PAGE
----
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On Being with Krista Tippett is a public radio project delving into the human side of news stories + issues. Curated + edited by senior editor Trent Gilliss.

We publish guest contributions. We edit long; we scrapbook. We do big ideas + deep meaning. We answer questions.

We've even won a couple of Webbys + a Peabody Award.

Tuesday Evening Melody: Philip Glass “The Play of the Wrathful and Peaceful Deities”

by Trent Gilliss, senior editor

There’s no other composer quite like him. Philip Glass summons the inner strength — the power and majesty — and the vulnerable adult who is always a child inside. His music stirs something primal; he reminds of us of our vulnerability. His music compels us to remember how profound we all can be, even when we can’t feel or say one remarkable word.

I’ve been moved by “Mad Rush” on several occasions, but I had no idea of the back story until now. It was originally written for the organ, which I encourage you to listen to, but the reason it was written is just as interesting. Glass tells the story this way:

"In 1979, most of us didn’t really know very much about His Holiness the Dalai Lama. We weren’t sure exactly when he would arrive, though there was a time specified. I was asked to compose a piece of somewhat indefinite length. Not actually a problem for me. I played in the organ; I’ve become very comfortable with this as a piano piece.

It eventually acquired the name “Mad Rush,” which had nothing to do with its original purpose but… For those who are interested in the Tibetan iconography of Tibetan Buddhism, you might think of it as the play of the wrathful and peaceful deities.”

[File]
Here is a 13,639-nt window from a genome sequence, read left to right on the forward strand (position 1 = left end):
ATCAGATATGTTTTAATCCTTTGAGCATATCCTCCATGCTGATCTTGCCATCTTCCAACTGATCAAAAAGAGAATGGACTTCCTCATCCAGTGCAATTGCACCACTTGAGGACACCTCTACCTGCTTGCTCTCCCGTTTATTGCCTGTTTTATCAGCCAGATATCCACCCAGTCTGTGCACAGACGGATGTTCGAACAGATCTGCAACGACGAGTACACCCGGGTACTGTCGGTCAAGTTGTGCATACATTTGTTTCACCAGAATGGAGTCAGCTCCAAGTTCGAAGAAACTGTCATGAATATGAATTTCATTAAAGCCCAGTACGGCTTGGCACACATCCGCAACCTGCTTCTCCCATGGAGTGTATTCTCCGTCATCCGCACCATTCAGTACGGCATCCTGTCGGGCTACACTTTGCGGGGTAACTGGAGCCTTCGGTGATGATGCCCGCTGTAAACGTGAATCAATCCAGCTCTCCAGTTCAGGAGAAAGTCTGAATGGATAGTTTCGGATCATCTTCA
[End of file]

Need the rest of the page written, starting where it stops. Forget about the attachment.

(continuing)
You can watch Glass’ performance of “Mad Rush” at the Garrison Institute on April 13, 2008 at the Cathedral Church of Saint John the Divine in New York City.

(Hats off to findout for reminding me of this exquisite piece!)


Believing in Magic
Rob McGinley Myers, Associate Producer

I had a friend in college who summed up his personal theology by saying, ”I don’t believe in God, but I do believe in magic.” I thought of that phrase when I ran across an article in The New York Times about an effort by neuroscientists to study the workings of magic tricks on the human brain. As the Times puts it, “The brain uses neural tricks to [build pictures of the world]: approximating, cutting corners, instantaneously and subconsciously choosing what to ‘see’ and what to let pass…. Magic exposes the inseams, the neural stitching in the perceptual curtain.”

It’s a rare example of respect for an art form that is disrespectable almost by nature. The subculture of serious magicians, who treat magic almost as a religion, are acutely aware that only they can really appreciate their own work, because only they know what they are actually doing. As the magician Jamy Ian Swiss said in an article in The New Yorker, “Magicians have taken something intrinsically profound and made it look trivial.”

Magic has been called the oldest form of performance art, and no doubt there was a time when magicians were believed to have supernatural powers. But when a magician performs a magic trick today, we all know it’s just a trick. It’s as if the really great magicians are appealing to our ancient longing for wonder and mystery and at the same time making us suspicious of that very longing. Like Ricky Jay in the video above, they seem to be mocking their art, inviting us to doubt it, and then with a flourish, for a second, they dare us to believe.